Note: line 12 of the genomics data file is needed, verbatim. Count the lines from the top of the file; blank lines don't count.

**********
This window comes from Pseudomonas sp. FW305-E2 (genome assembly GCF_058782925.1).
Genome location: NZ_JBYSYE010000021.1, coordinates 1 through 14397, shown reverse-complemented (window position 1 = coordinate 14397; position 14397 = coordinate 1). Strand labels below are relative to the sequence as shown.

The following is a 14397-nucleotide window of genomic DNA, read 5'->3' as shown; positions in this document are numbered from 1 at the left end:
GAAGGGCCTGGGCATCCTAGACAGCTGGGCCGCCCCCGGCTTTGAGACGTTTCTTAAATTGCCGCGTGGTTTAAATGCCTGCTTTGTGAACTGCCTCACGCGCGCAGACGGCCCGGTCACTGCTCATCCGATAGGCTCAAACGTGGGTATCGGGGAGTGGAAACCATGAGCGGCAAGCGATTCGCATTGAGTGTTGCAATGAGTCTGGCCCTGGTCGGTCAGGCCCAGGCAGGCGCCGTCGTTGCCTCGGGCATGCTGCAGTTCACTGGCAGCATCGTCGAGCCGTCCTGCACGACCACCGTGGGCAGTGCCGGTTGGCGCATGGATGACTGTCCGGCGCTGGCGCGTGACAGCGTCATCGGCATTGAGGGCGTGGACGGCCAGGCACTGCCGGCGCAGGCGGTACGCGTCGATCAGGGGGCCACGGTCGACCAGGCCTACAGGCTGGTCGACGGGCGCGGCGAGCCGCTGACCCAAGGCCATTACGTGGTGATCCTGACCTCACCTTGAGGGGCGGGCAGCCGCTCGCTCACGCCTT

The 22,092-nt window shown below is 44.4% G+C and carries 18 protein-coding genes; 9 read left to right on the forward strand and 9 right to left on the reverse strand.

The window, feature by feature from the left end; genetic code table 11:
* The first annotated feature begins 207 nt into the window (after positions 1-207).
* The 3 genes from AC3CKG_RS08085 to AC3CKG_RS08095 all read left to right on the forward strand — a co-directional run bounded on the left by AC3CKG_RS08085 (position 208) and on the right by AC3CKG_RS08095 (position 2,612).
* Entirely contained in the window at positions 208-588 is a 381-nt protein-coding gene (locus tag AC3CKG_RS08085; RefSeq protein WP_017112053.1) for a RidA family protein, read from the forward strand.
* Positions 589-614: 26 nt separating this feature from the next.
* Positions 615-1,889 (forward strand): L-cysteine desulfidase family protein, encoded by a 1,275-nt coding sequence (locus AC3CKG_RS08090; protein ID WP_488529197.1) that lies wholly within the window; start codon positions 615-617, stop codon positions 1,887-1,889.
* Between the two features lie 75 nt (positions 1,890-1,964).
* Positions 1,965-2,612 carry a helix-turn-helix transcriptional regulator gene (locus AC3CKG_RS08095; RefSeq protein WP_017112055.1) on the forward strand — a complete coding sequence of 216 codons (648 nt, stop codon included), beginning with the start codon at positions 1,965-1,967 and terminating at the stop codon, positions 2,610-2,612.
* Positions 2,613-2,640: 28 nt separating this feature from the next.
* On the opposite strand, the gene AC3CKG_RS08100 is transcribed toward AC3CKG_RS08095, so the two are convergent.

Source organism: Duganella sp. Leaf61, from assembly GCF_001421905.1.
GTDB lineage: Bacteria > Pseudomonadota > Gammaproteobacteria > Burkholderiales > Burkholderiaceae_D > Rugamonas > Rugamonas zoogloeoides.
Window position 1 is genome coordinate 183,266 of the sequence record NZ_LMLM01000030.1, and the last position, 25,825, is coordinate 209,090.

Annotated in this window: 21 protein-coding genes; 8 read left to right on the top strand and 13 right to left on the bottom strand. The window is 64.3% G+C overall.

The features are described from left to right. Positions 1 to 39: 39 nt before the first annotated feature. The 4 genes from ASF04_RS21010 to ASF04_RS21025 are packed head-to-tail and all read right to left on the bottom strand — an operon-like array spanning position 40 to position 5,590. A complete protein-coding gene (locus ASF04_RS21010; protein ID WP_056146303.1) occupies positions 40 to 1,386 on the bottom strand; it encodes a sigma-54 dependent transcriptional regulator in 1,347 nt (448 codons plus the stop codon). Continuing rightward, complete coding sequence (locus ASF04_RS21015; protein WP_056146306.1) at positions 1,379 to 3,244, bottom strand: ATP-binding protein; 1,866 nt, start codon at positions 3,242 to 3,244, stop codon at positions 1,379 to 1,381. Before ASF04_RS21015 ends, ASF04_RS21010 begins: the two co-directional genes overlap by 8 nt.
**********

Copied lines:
* Between the two features lie 75 nt (positions 1,890-1,964).